2. Open the Services app.
  3. Scroll down and open the Properties for Superfetch.
  4. From the Startup type dropdown, choose Disabled.
  5. Click Stop to stop the service.
  6. Repeat the process for Prefetch to disable it as well.
  7. Restart your computer for the changes to fully take effect.

With Superfetch and Prefetch disabled, Windows will reduce unnecessary read and write operations from running on your SSD. This can eliminate overhead and give a slight performance boost.

Disable Indexing

Indexing is another Windows service that can impact SSD performance. The index process maintains a database of system files to help speed up searches. Like with Superfetch, indexing is less useful for SSDs.

Here is how to disable indexing:

  1. Open File Explorer and click on “This PC” in the left pane.
  2. Select the C: drive.
  3. In the top menu ribbon, click on the Manage tab.
  4. Click on Change indexed locations.
  5. Uncheck C: drive and click OK to stop indexing your system drive.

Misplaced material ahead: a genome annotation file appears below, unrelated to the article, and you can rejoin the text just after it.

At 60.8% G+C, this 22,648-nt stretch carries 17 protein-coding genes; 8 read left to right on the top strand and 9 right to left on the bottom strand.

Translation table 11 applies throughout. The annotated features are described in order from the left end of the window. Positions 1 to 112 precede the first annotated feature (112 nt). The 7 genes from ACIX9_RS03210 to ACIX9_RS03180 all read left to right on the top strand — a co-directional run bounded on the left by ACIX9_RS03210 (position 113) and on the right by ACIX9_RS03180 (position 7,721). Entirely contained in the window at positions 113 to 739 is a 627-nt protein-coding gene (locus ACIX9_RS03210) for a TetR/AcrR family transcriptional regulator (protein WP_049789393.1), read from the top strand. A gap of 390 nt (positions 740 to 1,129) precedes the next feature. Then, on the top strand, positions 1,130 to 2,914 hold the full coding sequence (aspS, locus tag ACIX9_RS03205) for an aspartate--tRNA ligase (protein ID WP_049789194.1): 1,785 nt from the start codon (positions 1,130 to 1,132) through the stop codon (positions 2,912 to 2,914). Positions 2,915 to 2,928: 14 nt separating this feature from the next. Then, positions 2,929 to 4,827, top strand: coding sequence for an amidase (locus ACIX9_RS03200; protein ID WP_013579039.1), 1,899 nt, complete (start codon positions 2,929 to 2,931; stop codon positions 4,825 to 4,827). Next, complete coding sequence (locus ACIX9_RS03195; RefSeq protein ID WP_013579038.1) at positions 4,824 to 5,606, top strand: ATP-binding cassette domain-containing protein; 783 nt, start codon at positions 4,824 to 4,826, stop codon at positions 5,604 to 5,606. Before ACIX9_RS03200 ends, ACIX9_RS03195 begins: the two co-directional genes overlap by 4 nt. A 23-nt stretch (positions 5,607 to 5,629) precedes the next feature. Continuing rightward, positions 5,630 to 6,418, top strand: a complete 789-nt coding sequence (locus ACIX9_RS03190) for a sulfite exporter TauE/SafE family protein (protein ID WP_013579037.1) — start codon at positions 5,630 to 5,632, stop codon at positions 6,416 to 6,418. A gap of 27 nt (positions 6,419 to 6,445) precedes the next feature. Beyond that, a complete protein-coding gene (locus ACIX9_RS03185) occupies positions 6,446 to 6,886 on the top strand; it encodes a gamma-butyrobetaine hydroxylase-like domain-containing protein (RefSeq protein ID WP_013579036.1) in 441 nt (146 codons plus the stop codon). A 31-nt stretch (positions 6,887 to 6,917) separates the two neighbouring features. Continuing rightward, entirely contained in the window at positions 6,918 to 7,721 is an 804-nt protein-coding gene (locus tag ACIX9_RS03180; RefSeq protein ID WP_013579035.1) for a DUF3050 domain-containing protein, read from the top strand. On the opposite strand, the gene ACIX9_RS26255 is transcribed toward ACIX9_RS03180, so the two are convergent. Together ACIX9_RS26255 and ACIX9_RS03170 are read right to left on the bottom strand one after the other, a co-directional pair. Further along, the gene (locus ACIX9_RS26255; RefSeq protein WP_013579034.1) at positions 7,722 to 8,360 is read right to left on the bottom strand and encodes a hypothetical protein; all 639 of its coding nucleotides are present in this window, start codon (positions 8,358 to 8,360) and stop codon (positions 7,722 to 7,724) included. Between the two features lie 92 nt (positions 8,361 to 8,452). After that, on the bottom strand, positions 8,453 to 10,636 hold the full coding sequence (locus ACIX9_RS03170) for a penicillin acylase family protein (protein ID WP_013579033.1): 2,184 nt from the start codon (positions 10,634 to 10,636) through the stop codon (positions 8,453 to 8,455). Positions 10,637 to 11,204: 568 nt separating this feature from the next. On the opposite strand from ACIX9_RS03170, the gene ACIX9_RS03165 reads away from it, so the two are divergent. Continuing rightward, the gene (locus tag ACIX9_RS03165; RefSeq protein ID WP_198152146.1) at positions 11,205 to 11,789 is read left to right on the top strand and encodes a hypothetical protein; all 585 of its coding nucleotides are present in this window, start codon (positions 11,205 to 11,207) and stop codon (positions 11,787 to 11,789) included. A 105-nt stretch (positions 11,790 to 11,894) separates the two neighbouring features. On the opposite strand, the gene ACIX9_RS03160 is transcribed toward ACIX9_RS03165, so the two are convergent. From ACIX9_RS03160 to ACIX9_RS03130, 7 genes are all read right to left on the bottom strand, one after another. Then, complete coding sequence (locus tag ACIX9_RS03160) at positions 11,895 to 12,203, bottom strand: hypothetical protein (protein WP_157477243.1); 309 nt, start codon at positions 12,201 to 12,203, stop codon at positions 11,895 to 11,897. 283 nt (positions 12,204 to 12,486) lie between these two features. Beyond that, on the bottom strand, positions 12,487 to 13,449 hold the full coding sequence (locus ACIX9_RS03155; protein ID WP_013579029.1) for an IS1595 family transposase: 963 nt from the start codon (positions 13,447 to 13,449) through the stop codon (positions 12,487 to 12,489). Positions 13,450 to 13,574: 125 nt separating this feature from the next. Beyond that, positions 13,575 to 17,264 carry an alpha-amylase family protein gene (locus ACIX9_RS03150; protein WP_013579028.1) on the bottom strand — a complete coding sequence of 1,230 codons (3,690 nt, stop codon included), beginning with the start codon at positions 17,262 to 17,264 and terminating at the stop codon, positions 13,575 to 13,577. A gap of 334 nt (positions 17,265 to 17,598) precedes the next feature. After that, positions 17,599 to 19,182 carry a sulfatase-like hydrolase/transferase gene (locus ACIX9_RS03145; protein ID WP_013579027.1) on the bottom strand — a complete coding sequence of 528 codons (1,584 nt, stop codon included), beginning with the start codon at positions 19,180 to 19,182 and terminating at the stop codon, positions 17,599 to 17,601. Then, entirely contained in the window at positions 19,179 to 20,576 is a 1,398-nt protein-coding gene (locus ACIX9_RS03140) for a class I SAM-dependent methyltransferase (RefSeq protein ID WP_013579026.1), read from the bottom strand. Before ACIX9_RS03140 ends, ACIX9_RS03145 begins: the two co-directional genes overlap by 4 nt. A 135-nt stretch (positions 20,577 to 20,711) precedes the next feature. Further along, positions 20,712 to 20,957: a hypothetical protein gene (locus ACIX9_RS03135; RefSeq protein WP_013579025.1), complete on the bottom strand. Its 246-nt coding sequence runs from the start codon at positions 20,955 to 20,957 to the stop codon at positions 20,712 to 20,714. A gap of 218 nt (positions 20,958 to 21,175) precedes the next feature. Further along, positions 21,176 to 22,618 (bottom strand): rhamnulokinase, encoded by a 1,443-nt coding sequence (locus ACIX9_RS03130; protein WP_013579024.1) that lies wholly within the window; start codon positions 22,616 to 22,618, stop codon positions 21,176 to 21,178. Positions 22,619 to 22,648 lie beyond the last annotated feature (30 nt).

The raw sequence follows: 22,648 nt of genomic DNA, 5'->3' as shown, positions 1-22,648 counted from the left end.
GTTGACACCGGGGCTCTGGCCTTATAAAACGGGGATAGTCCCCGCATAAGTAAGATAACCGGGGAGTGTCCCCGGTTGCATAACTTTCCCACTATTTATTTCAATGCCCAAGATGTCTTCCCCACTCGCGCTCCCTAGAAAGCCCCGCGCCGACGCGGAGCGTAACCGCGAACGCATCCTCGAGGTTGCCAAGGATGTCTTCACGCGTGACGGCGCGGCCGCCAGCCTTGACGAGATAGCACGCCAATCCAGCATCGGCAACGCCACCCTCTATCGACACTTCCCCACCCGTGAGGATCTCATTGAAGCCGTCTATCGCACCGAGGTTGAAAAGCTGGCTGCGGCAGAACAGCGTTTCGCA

With indexing disabled for the primary SSD, Windows will do less background management leading to reduced overhead. Searches may take slightly longer however.

Enable Disk Write Caching

For AHCI SSDs, enabling disk write caching can further optimize performance. Write caching allows the disk controller to accumulate write commands before dumping to the SSD in batches.

To enable disk write caching:

  1. Go back to the Device Manager utility.
  2. Expand the Disk drives category.
  3. Right click on your SSD drive and select Properties.
  4. Go to the Policies tab.
  5. Check the box next to Enable write caching on the device.
  6. Click OK to save the change.